Elected in 2010 as the MP for Penrith and the Border, a rural constituency in the far NW of England, he went on to become first a junior minister, held various other posts of increasing responsibility, and peaked as minister at the department for international development from 2017.
His account of his career as a politician is vivid, highly readable and entertaining, but also deeply depressing. His colleagues were often rude to the point of viciousness; most of them, and all of his bosses, were hardly representative of selfless integrity, decency and honesty.
As a new MP he was dismayed to be told by the chief whip – the parliamentary enforcer for his party – that
We should not regard debates [in parliament] as opportunities for open discussion; we might be called legislators but we were not intended to overly scrutinise legislation; we might become members of independent committees, but we were expected to be loyal to the party; and votes would rarely entail a free exercise of judgement. To vote too often on your conscience was to be a fool, and ensure you were never promoted to become a minister. In short, politics was a ‘team sport’.
When first summoned by his new boss Liz Truss at the department for rural affairs, he was horrified by her loftily dismissive attitude to their area of concern. She was to become typical of politicians being appointed to positions for which they showed little enthusiasm or in which they had no experience. Anyone like Stewart, who had vast knowledge of areas like Afghanistan, would be overlooked for posts that cried out for such expertise, and instead injected into positions for which they were unsuited. This reflects the atrophied and ineffective nature of our parliamentary political system with which he gradually fell out of love.Her cavalier attitude to their roles caused him to question whether
these ministerial roles were anything more than symbolic gifts in exchange for loyalty.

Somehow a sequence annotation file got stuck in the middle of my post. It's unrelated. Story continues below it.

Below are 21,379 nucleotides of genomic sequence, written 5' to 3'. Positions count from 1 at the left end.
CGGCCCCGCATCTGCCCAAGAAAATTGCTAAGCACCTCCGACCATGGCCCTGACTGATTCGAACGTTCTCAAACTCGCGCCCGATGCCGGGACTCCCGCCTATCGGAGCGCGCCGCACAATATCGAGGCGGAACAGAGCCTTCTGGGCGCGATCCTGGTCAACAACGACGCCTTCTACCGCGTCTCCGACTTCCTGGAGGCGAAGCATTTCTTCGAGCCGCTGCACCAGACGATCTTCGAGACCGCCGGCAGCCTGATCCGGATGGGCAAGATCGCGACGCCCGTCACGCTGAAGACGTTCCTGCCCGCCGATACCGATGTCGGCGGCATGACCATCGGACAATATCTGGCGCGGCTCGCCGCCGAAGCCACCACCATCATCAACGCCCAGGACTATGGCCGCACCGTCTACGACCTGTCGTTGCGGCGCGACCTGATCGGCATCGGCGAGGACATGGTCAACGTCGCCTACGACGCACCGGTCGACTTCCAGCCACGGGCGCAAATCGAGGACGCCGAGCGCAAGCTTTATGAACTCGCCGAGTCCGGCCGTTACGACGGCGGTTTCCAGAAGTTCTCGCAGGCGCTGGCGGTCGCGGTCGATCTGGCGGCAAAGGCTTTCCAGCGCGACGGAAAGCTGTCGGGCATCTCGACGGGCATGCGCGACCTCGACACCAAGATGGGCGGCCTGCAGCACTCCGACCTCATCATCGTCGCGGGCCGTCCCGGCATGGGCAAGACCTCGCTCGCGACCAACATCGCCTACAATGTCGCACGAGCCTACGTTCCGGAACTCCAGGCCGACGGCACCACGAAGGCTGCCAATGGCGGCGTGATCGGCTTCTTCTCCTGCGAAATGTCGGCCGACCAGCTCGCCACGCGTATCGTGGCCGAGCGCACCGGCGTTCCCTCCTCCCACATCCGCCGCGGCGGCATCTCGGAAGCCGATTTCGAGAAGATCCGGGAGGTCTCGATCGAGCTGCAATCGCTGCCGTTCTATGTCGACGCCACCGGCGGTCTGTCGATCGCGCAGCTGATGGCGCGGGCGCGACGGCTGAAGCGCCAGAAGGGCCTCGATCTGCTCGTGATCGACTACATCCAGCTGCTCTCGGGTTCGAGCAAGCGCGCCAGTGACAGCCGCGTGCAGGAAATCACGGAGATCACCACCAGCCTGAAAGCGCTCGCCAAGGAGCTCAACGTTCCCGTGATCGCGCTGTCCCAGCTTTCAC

At times his account makes him sound priggish and pious, but he’s disarmingly honest about his shortcomings and self-doubt, his tendency to be ‘over-earnest’ and obsessed with details. He admits committing several gaffes, like the one when he was minister in charge of dealing with floods: after one particularly serious flood had happened, and many houses and streets were inundated, he told the BBC that his department had spent millions on flood defences, but this fifteen-foot rise in river levels was unprecedented: “The flood defences are working”, he asserted, “the problem is that the water came over the top”. This admission of one of his ‘screw-ups’ he concedes was a fine example of ‘political idiocy’.
But he also had some successes, like introducing charges for the plastic carrier bags that used to be given out free in supermarkets and shops; this reduced plastic waste by 85%. When prisons minister he managed to improve the previously appalling conditions. There were other small gains. It was the madness of the divisive Brexit campaign and its aftermath that finally did for him, and he realised that the selfishness of his party’s leaders, their disregard for the public good and habit of prioritising their own careers and grip on power, had become too egregious for him to stomach any longer.
We need more people in parliament and politics in general with his kind of integrity, decency and probity – all qualities that our current PM has bragged about restoring, but shown zero capacity for deploying.
Whatever your politics, I’d recommend this book for its insight into the dysfunctional nature of Britain’s political (and electoral) system.